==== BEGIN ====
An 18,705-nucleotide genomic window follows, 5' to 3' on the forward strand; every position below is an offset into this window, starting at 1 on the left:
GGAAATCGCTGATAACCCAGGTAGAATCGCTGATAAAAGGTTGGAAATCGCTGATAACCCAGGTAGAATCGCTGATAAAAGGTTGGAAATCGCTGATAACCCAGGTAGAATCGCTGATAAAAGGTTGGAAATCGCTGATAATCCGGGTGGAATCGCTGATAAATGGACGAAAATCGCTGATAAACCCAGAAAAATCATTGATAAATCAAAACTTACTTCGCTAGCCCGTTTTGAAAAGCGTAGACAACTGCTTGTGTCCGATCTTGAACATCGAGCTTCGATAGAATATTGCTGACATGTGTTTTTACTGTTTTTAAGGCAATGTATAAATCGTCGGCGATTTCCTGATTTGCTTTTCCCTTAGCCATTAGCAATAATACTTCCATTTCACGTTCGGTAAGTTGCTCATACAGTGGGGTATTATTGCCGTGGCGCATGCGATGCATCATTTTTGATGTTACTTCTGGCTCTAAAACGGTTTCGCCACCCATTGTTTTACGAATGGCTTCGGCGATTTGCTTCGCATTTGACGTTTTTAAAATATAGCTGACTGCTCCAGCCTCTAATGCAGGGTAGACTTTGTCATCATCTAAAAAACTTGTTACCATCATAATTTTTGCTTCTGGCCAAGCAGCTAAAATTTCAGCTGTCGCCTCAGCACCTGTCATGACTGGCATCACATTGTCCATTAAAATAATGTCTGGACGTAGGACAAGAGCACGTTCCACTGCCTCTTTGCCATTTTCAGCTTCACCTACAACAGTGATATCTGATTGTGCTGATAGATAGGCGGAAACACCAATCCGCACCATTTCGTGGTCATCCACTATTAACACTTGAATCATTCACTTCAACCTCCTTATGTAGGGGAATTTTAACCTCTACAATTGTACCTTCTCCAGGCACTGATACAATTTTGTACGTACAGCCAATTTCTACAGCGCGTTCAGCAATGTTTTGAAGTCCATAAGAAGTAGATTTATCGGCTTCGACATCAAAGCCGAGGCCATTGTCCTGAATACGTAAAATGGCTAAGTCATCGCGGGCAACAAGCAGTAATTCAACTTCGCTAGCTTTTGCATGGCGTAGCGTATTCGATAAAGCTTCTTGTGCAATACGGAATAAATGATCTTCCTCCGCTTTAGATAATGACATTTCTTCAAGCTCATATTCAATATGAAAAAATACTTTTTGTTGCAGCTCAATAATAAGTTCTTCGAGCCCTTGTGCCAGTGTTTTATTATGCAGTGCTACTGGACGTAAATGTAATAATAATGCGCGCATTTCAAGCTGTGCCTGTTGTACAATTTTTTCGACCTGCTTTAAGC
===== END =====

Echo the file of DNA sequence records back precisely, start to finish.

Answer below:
An 18,705-nucleotide genomic window follows, 5' to 3' on the forward strand; every position below is an offset into this window, starting at 1 on the left:
GGAAATCGCTGATAACCCAGGTAGAATCGCTGATAAAAGGTTGGAAATCGCTGATAACCCAGGTAGAATCGCTGATAAAAGGTTGGAAATCGCTGATAACCCAGGTAGAATCGCTGATAAAAGGTTGGAAATCGCTGATAATCCGGGTGGAATCGCTGATAAATGGACGAAAATCGCTGATAAACCCAGAAAAATCATTGATAAATCAAAACTTACTTCGCTAGCCCGTTTTGAAAAGCGTAGACAACTGCTTGTGTCCGATCTTGAACATCGAGCTTCGATAGAATATTGCTGACATGTGTTTTTACTGTTTTTAAGGCAATGTATAAATCGTCGGCGATTTCCTGATTTGCTTTTCCCTTAGCCATTAGCAATAATACTTCCATTTCACGTTCGGTAAGTTGCTCATACAGTGGGGTATTATTGCCGTGGCGCATGCGATGCATCATTTTTGATGTTACTTCTGGCTCTAAAACGGTTTCGCCACCCATTGTTTTACGAATGGCTTCGGCGATTTGCTTCGCATTTGACGTTTTTAAAATATAGCTGACTGCTCCAGCCTCTAATGCAGGGTAGACTTTGTCATCATCTAAAAAACTTGTTACCATCATAATTTTTGCTTCTGGCCAAGCAGCTAAAATTTCAGCTGTCGCCTCAGCACCTGTCATGACTGGCATCACATTGTCCATTAAAATAATGTCTGGACGTAGGACAAGAGCACGTTCCACTGCCTCTTTGCCATTTTCAGCTTCACCTACAACAGTGATATCTGATTGTGCTGATAGATAGGCGGAAACACCAATCCGCACCATTTCGTGGTCATCCACTATTAACACTTGAATCATTCACTTCAACCTCCTTATGTAGGGGAATTTTAACCTCTACAATTGTACCTTCTCCAGGCACTGATACAATTTTGTACGTACAGCCAATTTCTACAGCGCGTTCAGCAATGTTTTGAAGTCCATAAGAAGTAGATTTATCGGCTTCGACATCAAAGCCGAGGCCATTGTCCTGAATACGTAAAATGGCTAAGTCATCGCGGGCAACAAGCAGTAATTCAACTTCGCTAGCTTTTGCATGGCGTAGCGTATTCGATAAAGCTTCTTGTGCAATACGGAATAAATGATCTTCCTCCGCTTTAGATAATGACATTTCTTCAAGCTCATATTCAATATGAAAAAATACTTTTTGTTGCAGCTCAATAATAAGTTCTTCGAGCCCTTGTGCCAGTGTTTTATTATGCAGTGCTACTGGACGTAAATGTAATAATAATGCGCGCATTTCAAGCTGTGCCTGTTGTACAATTTTTTCGACCTGCTTTAAGC